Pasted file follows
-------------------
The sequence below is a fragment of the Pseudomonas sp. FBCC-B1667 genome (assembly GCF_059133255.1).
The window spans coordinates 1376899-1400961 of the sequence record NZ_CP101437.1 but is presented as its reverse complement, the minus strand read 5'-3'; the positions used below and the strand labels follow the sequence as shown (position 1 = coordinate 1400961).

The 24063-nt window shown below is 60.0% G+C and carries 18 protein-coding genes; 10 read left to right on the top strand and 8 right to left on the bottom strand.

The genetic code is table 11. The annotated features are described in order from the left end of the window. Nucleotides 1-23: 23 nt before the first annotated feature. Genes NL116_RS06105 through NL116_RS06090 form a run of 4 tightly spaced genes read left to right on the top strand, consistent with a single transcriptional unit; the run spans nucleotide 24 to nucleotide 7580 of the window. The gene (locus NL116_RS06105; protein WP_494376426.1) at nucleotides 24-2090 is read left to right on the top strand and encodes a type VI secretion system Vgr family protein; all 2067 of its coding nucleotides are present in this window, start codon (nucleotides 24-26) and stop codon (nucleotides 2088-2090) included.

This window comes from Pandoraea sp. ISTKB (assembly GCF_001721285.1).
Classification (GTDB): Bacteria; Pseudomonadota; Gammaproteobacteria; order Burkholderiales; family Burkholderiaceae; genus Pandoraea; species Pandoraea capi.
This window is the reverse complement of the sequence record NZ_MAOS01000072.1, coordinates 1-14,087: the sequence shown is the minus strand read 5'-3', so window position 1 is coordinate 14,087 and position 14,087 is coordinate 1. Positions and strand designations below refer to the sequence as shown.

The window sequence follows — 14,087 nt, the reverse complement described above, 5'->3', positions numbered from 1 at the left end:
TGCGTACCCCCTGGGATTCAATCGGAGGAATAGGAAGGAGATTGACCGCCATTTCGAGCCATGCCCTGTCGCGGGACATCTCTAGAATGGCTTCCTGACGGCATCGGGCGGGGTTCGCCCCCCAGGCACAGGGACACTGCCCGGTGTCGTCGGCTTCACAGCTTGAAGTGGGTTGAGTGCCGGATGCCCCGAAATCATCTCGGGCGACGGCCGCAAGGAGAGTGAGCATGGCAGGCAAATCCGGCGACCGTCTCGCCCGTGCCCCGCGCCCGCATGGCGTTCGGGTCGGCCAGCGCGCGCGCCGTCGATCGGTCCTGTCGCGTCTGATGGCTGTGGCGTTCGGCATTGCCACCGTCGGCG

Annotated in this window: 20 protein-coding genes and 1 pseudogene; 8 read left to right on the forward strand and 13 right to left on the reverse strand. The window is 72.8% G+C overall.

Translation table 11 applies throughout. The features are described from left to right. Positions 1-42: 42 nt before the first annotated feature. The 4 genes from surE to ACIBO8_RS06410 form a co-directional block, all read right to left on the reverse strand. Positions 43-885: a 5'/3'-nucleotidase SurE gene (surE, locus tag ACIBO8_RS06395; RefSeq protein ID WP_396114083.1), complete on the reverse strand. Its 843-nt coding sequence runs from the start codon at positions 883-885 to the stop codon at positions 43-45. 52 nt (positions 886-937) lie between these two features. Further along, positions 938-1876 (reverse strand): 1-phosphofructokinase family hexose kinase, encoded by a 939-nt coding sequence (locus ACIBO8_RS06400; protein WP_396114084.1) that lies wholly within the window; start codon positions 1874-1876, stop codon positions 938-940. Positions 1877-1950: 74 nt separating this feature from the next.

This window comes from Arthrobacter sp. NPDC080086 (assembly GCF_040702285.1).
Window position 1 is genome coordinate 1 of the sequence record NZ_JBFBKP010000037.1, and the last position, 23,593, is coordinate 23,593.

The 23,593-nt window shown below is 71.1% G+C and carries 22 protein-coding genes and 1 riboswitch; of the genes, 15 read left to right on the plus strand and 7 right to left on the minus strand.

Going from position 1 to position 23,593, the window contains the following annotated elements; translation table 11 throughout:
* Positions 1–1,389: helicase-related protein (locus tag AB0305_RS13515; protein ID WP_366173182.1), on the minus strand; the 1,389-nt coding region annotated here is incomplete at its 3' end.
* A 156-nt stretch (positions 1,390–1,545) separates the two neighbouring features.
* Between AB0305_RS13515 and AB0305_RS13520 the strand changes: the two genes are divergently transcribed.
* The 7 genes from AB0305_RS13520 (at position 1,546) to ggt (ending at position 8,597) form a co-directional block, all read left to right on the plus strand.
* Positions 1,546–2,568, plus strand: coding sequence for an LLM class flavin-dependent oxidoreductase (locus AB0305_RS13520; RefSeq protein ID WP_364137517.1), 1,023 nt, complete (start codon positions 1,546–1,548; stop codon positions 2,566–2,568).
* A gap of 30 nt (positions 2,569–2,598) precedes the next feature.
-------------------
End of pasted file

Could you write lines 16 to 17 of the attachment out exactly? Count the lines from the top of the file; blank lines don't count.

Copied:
* Positions 1–1,389: helicase-related protein (locus tag AB0305_RS13515; protein ID WP_366173182.1), on the minus strand; the 1,389-nt coding region annotated here is incomplete at its 3' end.
* A 156-nt stretch (positions 1,390–1,545) separates the two neighbouring features.